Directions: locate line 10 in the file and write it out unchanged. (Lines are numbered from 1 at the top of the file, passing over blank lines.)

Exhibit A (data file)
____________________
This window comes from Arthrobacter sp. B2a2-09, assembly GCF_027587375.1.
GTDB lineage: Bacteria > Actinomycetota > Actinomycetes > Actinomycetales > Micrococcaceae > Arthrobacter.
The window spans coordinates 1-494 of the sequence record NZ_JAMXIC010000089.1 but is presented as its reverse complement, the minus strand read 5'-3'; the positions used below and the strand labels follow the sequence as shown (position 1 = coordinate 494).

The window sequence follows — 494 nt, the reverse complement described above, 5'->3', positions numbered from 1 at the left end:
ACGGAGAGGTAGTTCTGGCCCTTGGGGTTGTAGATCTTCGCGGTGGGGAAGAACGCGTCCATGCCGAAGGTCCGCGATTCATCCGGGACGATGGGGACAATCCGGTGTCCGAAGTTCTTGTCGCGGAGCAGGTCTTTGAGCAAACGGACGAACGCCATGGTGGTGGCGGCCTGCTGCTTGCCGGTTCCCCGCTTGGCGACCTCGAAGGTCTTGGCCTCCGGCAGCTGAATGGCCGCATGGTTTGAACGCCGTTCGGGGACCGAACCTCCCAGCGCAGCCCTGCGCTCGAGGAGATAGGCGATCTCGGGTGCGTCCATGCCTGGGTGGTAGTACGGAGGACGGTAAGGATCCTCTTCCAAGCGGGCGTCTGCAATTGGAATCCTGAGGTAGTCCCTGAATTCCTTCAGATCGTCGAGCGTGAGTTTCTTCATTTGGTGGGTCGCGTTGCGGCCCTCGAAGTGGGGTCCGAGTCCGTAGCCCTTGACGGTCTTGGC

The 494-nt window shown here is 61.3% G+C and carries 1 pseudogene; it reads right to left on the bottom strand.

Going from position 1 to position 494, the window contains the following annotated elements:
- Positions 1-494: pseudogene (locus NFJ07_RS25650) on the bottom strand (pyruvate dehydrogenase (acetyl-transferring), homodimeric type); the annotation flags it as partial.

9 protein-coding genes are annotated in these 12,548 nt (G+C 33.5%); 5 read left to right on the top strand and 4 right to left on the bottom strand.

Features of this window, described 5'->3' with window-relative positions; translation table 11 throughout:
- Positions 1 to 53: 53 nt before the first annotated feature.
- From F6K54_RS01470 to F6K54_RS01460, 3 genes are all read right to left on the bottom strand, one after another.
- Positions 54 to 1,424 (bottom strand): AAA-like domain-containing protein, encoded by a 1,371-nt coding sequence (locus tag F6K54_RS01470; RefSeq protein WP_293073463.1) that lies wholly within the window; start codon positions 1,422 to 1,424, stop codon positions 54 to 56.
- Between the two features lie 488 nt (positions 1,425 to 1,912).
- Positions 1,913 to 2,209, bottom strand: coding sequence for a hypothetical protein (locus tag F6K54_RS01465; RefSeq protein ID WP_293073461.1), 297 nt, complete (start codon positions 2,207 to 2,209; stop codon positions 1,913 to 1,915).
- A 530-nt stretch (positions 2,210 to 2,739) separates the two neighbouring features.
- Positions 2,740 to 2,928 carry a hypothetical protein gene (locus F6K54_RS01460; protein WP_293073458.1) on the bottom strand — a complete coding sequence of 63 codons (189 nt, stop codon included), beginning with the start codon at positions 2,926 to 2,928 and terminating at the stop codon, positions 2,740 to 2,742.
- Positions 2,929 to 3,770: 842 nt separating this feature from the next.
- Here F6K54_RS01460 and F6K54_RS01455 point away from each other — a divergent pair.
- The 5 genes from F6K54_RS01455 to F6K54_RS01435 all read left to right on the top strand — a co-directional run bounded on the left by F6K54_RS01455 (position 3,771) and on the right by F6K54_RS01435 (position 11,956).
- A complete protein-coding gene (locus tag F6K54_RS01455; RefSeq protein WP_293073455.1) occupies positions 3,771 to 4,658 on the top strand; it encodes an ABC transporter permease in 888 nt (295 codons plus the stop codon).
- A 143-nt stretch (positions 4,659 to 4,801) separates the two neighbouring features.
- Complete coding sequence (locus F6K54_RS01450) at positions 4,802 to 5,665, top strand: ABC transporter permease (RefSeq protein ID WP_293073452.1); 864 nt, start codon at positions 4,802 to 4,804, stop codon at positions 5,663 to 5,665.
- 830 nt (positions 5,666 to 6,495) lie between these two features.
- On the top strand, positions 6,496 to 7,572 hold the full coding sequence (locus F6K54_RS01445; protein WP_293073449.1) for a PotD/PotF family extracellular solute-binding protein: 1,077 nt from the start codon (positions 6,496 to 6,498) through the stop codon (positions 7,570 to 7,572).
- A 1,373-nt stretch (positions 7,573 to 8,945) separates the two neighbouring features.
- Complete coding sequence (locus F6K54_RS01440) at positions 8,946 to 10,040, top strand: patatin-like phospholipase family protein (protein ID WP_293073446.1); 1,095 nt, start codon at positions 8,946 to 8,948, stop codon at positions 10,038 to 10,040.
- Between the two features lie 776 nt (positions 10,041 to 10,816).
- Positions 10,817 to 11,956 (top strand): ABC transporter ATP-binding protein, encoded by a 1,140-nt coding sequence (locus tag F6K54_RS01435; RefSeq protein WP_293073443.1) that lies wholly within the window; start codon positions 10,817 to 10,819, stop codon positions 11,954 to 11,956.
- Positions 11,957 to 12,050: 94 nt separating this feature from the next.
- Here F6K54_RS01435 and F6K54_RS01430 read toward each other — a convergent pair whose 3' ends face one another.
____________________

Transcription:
Features of this window, described 5'->3' with window-relative positions; translation table 11 throughout: